How about that Magic City season finale? The little premium
cable show that could (the one about our fair city, anyway) wrapped up quite nicely, by which we
mean everyone is miserable. Good job, very dramatic.
Sure the Miramar may be
saved by its new investor Meg, but can it survive with Ike in jail? Probably --
it's a hotel, not a child or something.
That said, we're eagerly anticipating
the second season to see how our favorite characters get out of this mess. (And
good job giving the show a second season, Starz! After all, it's the biggest
success since your last hit: Nothing.)
The newly discovered redhead Judi Silver is being held in an
interrogation room where White Dude: District Attorney knocks her around a bit
and withholds food and water. This isn't Law and Order, people. (What if it
was, though? Quick, write in a role for Richard Belzer next season. He'll do
anything.) But White Dude: District Attorney gets results. Granted, it's
through pointing a gun at Ms. Silver, but he finally has what he needs to pin
the murder on Ike. Talk about unorthodox!
Vera quietly prepares for her dancing re-debut, unbeknownst
to Ike. Let's just acknowledge that this is the least important, least interesting
storyline and move on. Ike doesn't want her to dance, but she does, and he comes
to terms with it. There, done. Vera does do an admirable job holding down the
fort with the television executives when Ike gets incarcerated, though. Yay, new wife!
Ike desperately attempts to drum up network television
interest in the hotel. He is still courting Meg for a limited partnership in
the Miramar, whatever that is. There's the displeasure of telling Victor and Mercy that
their wife/mother won't be joining them anytime soon, or ever. Then it's jail
time! How unfair. Though, not to split hairs, but he did murder Judi's would-be
assassin. Oh, Ike, sometimes it feels like the weight of the world is on your
shoulders, like a Jewish Atlas. (Was Atlas Jewish? We were never good with
Danny and Mercy: Can they survive long distance? (Spoiler: No.)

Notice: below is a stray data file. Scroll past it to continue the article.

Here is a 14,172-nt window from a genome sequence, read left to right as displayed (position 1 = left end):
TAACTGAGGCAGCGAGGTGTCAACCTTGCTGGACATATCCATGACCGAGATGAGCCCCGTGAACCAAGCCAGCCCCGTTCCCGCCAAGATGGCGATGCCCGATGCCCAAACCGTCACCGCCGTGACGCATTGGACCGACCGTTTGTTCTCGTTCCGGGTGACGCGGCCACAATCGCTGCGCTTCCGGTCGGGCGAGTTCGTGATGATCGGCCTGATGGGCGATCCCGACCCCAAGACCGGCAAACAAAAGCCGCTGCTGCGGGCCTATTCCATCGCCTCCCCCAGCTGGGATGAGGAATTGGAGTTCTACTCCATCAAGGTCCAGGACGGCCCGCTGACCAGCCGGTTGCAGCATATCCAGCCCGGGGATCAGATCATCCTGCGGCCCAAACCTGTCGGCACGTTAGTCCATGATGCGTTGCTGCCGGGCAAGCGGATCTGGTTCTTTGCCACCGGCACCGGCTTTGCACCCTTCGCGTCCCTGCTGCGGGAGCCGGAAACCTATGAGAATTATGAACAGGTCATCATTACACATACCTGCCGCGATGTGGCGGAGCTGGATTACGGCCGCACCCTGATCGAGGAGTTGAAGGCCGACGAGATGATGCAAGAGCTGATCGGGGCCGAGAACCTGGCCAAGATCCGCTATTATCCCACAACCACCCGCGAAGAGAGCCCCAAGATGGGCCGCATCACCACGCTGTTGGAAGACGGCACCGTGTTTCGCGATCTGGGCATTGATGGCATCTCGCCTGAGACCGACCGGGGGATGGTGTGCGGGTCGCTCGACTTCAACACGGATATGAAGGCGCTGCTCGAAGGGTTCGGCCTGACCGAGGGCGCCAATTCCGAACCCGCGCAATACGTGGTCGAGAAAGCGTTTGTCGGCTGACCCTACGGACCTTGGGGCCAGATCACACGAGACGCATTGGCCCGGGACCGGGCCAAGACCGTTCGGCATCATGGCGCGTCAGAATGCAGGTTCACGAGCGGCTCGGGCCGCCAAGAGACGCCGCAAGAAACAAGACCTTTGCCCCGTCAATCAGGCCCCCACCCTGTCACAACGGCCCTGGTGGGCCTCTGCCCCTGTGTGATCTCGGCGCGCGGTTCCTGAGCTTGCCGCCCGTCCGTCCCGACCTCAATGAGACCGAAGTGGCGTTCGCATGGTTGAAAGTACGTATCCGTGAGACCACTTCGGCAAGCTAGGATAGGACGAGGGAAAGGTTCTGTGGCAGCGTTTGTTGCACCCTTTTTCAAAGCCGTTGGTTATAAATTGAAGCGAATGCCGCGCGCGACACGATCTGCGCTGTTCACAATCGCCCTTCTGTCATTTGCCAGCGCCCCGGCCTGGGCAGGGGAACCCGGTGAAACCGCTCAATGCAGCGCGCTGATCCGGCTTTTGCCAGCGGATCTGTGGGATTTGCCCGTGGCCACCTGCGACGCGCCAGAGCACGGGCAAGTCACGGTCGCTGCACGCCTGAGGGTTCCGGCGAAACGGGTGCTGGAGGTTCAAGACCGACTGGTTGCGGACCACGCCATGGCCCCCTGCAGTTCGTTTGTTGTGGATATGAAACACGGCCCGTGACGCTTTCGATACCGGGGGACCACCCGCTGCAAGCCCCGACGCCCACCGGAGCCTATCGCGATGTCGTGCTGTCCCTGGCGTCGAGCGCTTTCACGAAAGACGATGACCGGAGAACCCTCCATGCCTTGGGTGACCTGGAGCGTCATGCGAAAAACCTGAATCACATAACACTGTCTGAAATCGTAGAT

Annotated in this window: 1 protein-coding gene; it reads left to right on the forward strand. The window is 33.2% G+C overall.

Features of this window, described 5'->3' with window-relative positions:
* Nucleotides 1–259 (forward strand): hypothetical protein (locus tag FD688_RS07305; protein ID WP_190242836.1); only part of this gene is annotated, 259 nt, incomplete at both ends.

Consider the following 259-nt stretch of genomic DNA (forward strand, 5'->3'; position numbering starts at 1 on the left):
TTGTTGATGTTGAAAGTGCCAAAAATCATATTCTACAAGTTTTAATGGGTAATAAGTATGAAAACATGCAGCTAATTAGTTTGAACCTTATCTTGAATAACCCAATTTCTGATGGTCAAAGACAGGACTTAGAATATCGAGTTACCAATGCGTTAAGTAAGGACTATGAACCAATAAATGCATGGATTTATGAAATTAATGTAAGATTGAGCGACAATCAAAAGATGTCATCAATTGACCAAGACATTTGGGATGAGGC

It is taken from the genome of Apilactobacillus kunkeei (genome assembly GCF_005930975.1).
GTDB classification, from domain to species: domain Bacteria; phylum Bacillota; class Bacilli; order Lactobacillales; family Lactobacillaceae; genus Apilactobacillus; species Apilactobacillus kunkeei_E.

Stevie successfully ransacks his dead blackmailer's boat
apartment for evidence of his and Lily's tryst. Guess that's the end of that!
Oh wait, it isn't. There's the matter of the Butcher, who stays out of the
picture for most of the episode. Once the photographic evidence is in his hands,
it's strangulation time for Lily. But she outwits him, going for a psychosexual
power play that works and ends with him suckling on her breasts like an infant. Then she sleeps with Stevie for old time's sake as the Butcher watches from his sex ceiling. We just can't wait for the marriage counseling in season two!
Let's hear it for Danny, who finally bedded (or showered)
Mercy! Break out the novelty balloons! But their consummated love was not meant to
last, as Mercy's mother died in her attempt to make it from Cuba to Miami.
Wrought with sadness, Mercy headed on out to New York, leaving our newly
deflowered Danny behind. Embrace the sadness, Danny. If this were 2012, we would
say you should head to a karaoke bar and pour your heart into a rousing
rendition of Hall & Oates' "She's Gone." Oh, sure, the crowd will cheer and
laugh, as par for the course for the duo's quasi-ironic resurgence, but for you,
it will mean so much more!
And that's it for the first season of Magic City. We have to
admit, we were pretty skeptical of this show starting off, given the relative
failures of other recent period dramas not created by Matt Weiner. But Magic
City was persistent, first giving us beautiful cinematography and strong
performances until it finally delivered on engrossing stories to match. Oh, and
boobs. If Mad Men has been compared to Literature with a capital L, then Magic
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City is it's breezier, if trashier, dollar pulp novel equivalent. Feel free to
use that as a pull quote for next year, Starz!